November 15, 2023
Upon becoming speaker, Mike Johnson told the current house of representatives, "We are going to establish a bipartisan debt commission to begin working on this crisis immediately."
But commissions are problems. The key to rapidly surfacing better information and increasing freedom is well-advised extensive change, rapidly performed. Commissions are substitutes for action.
Even simple actions that would just move the Overton window towards freedom would beat freezing that window into place right where it is.
Making a commission bipartisan makes it even more intransigent. The 1981-1982 Gold Commission produced a superb minority report but was compromised in a way that was bipartisan—it was compromised both by its Democrats and by its Republicans other than Lewis Lehrman and Ron Paul.
Spending, debt, and other deprivations are the work products produced by the majorities. For a commission to be high-functioning, the commission's majority would need to be made up of people who are currently in the minority. These people must be intellectually prepared to understand what to do, and emotionally prepared ready lay it out.
In commissions, like in all committees, the more-principled members compromise their principles to cater to the less-principled members. Committees bury accountability. They help make problem behaviors continue forever.
President Reagan would have done far better to have just convened both houses of that earlier congress and insisted that all of them on one side, versus the Gold Commission's expert witness Murray Rothbard on the other side, simply debate what legislation would best deliver the gold standard that the Constitution already requires.
If Johnson is determined to have his commission, he must staff it so its majority is drawn from the minority of members who will advance actions that the current majority would block. Also, he should commission it to focus not on the symptom, debt, but on the cause, spending.
An honest appraisal of the problem has to begin with coming clean that governments are the ultimate free-riders. They take enormous fractions of the value we produce. They produce very little. They do this inefficiently, not disciplined by customers. Even at the most elemental level of criminal justice, they at best block proven private adjudication and substitute their monopoly justice. They are parasites.
Across 235 years, congresspeople, both using smaller committees and as committees of the whole, have logrolled pork into massive spending bills, egregiously violating the separation of power by grabbing executive power from presidents and setting themselves up as plural executives.
Their Congressional Budget Office sequesters away their "current-status reports" on appropriation bills, saying only that the office is "currently developing a plan to make more of the account-level analysis of appropriation bills publicly available in an accessible format."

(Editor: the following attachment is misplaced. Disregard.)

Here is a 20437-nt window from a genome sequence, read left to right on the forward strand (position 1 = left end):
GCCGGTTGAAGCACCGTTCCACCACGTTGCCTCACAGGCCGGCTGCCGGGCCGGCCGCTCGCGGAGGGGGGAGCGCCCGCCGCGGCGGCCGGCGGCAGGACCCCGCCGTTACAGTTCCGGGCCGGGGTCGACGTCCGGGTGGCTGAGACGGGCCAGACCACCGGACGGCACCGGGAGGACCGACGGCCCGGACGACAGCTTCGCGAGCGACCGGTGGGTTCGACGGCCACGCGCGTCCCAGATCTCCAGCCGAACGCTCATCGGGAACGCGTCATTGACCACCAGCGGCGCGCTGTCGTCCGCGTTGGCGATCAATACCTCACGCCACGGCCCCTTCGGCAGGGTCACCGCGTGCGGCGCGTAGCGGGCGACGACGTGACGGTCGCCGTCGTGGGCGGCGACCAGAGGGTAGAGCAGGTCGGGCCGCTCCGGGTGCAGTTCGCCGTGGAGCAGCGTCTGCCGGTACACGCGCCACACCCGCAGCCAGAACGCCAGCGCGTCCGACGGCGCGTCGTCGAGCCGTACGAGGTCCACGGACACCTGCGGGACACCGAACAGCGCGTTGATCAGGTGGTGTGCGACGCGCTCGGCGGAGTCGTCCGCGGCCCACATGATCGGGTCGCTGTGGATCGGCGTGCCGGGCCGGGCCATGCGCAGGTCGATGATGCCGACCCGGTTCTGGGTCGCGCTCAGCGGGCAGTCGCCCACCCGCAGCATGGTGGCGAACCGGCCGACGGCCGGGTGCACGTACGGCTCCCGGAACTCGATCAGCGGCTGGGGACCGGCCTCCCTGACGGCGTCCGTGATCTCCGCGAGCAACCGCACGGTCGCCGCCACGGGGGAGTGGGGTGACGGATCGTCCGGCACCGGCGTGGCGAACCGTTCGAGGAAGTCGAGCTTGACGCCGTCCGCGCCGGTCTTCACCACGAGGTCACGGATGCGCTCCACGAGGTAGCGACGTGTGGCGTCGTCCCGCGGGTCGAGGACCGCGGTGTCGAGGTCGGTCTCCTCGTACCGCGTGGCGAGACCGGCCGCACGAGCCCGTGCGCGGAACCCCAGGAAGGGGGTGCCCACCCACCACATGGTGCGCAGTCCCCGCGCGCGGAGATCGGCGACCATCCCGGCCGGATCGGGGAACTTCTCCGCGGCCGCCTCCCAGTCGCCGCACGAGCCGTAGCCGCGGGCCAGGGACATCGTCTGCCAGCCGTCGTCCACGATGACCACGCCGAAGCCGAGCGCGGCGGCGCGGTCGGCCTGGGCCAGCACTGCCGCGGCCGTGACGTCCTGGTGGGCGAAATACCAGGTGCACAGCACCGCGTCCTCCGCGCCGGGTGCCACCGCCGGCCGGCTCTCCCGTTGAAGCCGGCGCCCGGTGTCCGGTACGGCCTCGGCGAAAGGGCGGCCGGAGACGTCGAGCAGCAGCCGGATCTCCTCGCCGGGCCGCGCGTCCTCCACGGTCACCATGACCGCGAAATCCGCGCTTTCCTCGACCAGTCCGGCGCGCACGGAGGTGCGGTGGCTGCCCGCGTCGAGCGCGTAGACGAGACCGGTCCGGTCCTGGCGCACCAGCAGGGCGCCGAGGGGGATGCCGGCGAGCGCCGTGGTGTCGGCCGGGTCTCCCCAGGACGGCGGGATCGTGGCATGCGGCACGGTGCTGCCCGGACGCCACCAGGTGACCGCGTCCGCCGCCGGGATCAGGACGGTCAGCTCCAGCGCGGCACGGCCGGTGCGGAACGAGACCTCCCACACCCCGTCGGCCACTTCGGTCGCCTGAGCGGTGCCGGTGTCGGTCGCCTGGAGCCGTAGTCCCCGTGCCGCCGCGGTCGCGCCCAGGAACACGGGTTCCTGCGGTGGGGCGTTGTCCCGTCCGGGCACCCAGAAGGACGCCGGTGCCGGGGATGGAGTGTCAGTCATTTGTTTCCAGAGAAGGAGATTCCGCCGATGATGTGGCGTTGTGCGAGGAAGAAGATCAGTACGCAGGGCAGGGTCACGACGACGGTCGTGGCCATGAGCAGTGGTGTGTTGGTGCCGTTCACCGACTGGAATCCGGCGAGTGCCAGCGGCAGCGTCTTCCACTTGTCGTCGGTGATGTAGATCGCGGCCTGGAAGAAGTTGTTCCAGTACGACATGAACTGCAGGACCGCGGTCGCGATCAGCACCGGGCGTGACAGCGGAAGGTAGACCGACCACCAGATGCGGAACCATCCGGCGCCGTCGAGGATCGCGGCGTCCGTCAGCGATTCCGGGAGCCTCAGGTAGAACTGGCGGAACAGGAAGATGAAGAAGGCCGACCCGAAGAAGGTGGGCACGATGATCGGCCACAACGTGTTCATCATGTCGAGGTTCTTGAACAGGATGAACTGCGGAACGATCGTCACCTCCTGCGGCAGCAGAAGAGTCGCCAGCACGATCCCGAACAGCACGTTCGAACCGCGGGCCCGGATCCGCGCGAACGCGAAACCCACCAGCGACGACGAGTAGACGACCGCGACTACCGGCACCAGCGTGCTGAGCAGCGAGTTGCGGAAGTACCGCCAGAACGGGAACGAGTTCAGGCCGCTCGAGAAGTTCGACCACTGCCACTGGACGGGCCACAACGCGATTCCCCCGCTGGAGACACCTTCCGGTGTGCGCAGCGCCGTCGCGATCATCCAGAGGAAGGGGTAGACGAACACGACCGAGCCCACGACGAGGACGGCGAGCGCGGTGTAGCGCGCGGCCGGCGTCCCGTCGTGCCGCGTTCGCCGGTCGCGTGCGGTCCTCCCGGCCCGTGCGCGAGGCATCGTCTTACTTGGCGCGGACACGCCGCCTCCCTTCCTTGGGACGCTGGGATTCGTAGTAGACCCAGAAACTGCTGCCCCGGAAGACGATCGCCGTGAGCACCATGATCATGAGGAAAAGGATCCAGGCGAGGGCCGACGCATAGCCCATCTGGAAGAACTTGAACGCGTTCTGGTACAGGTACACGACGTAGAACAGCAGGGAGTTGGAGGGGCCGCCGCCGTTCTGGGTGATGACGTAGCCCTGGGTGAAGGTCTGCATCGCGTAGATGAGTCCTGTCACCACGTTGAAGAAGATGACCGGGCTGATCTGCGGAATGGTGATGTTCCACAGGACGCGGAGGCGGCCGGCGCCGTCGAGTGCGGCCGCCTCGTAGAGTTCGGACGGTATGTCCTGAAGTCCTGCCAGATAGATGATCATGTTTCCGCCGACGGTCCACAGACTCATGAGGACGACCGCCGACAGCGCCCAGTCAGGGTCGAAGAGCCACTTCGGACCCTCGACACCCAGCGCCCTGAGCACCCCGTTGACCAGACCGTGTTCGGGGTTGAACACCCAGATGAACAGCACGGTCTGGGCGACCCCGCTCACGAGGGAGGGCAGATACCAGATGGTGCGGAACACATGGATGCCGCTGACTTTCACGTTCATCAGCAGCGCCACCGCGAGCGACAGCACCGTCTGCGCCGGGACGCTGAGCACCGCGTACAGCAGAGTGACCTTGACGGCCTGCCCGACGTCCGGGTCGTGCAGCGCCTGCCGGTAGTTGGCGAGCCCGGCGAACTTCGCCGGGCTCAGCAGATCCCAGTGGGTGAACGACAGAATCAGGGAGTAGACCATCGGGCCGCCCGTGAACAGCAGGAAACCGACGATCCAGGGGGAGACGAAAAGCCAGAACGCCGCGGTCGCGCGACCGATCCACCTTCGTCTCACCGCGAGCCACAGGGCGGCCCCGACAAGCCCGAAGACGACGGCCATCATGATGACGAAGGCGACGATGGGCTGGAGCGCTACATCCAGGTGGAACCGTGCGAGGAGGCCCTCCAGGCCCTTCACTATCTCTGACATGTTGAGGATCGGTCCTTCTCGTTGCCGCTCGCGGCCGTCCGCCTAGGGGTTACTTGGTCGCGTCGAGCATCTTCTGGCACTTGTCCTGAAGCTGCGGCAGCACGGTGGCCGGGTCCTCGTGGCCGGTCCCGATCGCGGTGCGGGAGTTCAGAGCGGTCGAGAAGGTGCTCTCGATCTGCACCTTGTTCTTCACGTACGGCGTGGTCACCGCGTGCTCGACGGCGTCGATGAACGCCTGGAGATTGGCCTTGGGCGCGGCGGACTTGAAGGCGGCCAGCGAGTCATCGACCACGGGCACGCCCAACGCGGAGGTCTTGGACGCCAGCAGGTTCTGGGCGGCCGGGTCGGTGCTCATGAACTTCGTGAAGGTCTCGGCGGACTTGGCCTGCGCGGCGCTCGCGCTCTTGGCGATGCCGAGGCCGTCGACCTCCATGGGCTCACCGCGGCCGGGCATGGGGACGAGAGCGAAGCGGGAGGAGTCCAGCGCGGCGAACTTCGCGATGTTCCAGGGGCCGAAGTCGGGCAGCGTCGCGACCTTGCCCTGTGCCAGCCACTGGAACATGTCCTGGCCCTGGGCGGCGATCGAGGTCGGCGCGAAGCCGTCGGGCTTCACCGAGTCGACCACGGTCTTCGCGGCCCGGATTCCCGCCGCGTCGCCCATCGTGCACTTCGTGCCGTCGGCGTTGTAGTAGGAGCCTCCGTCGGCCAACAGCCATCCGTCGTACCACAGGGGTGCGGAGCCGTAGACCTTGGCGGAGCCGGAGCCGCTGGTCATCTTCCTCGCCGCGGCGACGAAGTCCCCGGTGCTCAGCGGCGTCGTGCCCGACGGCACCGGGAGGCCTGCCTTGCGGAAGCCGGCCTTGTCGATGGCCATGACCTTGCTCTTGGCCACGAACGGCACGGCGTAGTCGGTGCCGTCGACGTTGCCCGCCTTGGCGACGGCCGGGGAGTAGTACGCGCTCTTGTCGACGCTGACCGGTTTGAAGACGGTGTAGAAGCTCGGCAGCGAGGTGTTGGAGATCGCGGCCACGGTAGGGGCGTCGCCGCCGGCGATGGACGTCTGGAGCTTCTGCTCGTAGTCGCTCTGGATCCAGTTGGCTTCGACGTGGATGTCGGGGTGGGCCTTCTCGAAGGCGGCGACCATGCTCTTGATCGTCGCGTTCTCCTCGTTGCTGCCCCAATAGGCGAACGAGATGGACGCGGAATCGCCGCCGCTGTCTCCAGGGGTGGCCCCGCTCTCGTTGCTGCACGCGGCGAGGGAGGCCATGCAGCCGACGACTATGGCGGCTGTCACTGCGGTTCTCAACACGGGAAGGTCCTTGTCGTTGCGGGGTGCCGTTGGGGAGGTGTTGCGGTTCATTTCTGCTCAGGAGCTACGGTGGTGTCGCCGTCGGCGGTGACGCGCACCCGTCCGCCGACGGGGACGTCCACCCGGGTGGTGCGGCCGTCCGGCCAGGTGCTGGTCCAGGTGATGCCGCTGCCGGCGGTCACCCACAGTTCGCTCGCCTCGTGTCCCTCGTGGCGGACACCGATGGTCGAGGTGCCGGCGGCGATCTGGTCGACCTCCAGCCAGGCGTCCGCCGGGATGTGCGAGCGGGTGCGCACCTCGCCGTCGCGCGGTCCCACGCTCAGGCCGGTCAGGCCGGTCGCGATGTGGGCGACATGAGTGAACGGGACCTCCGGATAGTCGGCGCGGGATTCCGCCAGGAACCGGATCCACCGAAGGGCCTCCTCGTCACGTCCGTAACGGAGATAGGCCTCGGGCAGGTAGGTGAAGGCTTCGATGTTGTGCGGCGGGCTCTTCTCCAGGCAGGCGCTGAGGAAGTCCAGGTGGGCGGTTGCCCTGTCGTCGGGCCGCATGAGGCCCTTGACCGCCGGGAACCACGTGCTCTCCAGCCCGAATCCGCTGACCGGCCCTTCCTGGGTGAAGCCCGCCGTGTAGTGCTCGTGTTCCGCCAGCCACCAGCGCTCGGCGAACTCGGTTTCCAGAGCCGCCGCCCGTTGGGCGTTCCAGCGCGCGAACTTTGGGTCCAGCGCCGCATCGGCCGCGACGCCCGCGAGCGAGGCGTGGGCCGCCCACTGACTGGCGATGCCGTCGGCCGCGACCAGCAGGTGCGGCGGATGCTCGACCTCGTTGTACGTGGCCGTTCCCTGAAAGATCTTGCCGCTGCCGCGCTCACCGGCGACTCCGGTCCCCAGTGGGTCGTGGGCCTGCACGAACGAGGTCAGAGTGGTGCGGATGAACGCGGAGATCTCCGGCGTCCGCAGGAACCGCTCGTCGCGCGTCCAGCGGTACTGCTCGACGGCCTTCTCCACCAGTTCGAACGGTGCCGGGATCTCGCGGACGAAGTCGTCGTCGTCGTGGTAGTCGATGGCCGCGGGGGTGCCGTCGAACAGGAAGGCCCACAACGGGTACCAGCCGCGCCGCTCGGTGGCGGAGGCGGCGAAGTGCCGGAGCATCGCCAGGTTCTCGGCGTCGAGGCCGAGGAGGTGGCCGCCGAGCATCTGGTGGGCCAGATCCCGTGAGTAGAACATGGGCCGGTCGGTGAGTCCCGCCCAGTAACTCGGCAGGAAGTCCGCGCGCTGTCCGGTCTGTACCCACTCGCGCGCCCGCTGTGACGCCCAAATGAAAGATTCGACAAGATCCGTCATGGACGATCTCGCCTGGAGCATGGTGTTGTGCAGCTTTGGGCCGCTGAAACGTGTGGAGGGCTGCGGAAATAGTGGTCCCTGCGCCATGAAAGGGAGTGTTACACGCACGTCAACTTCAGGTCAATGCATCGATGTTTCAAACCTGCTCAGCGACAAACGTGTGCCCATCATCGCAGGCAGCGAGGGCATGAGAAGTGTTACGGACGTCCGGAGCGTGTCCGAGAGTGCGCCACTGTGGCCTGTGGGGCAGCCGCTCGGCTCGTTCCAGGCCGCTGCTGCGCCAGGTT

Congresspeople only selectively release crumbs that make the congresspeople them sound good. The big picture is revealed only after the voting is done and the spending plans are, in practice, irreversible.
By design, then, estimates and data only become visible after significant delays. These delays are what make process control hardest. Legislatures are terrible executives.
Spending could be legislatively limited by any of a number of far-simpler, commonsense processes. Here are examples:
- Congresspeople could immediately repeal every past grant of power that they come clean by now correctly interpreting is unconstitutional.
- Congresspeople could reduce the overall appropriation for a new fiscal year by the same percentage that the Fed increased the money quantity in the previous year.
- Congresspeople could reduce the overall appropriation by an arbitrary significant rate—say, 20% this year, 20% of the remaining balance the next year, and so on.
- Congresspeople could set the overall appropriation to be a fixed percentage of the overall revenues. So when we the people are prospering, the government will rake off more. But when we the people are suffering, the government will rake off less.
The sequence above proceeded much like a commission or committee would. As time went on, each successive point got weaker. Each was a further compromise away from the most-principled first point, that unconstitutional statutes must be repealed immediately.
Spending that exceeds revenues is financed by taking on debt.
Debt is a lagging indicator—a scorecard that reflects the spending problem, but reveals it only slowly and makes it look like a smaller problem than it is.
The current debt is the result of spending choices that are claimed to be required from future taxpayers because of the actions of past politicians. But spending was increased by majorities of politicians in both parties. Voters never had a real choice to elect a majority that wouldn't increase spending. This was taxation without representation. Taxation without representation would deprive persons of property without due criminal process, military process, or civil process. It's unconstitutional.
This debt could be repudiated through a simple-enough process of rapid controlled demolition.
Savers would become loathe to get stuck holding the debt of value-destroying governments, and would instead flock to extending credit that would build up value-creating businesses and organizations. This wouldn't be a bug, it would be an enduring antiparasitic feature.
The bottom line? Spending and debt could both be radically transformed simply. The current house need only draw a red line and hold it. No legislation can be enacted unless this house passes it.
A debt-commission sideshow would frustrate this course of action that we need from elected representatives. It would provide cover for the worst of them and bring further delay and destruction to us.